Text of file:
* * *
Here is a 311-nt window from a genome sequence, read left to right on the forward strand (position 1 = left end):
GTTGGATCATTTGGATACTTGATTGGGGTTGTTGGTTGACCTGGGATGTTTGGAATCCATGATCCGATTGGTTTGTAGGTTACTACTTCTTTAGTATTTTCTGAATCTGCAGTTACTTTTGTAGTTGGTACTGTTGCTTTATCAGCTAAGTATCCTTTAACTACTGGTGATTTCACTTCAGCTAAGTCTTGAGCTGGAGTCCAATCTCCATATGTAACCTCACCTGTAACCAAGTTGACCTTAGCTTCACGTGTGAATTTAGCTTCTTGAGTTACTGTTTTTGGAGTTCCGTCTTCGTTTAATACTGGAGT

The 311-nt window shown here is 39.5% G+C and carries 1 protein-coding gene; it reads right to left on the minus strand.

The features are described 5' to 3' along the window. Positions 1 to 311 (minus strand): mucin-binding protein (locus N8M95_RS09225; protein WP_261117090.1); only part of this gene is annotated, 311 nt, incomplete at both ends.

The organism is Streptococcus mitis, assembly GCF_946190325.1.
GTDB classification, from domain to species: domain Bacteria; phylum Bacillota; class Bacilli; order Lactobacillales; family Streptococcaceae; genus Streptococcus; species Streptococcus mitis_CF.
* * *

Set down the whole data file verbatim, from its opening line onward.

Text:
Here is a 311-nt window from a genome sequence, read left to right on the forward strand (position 1 = left end):
GTTGGATCATTTGGATACTTGATTGGGGTTGTTGGTTGACCTGGGATGTTTGGAATCCATGATCCGATTGGTTTGTAGGTTACTACTTCTTTAGTATTTTCTGAATCTGCAGTTACTTTTGTAGTTGGTACTGTTGCTTTATCAGCTAAGTATCCTTTAACTACTGGTGATTTCACTTCAGCTAAGTCTTGAGCTGGAGTCCAATCTCCATATGTAACCTCACCTGTAACCAAGTTGACCTTAGCTTCACGTGTGAATTTAGCTTCTTGAGTTACTGTTTTTGGAGTTCCGTCTTCGTTTAATACTGGAGT

The 311-nt window shown here is 39.5% G+C and carries 1 protein-coding gene; it reads right to left on the minus strand.

The features are described 5' to 3' along the window. Positions 1 to 311 (minus strand): mucin-binding protein (locus N8M95_RS09225; protein WP_261117090.1); only part of this gene is annotated, 311 nt, incomplete at both ends.

The organism is Streptococcus mitis, assembly GCF_946190325.1.
GTDB classification, from domain to species: domain Bacteria; phylum Bacillota; class Bacilli; order Lactobacillales; family Streptococcaceae; genus Streptococcus; species Streptococcus mitis_CF.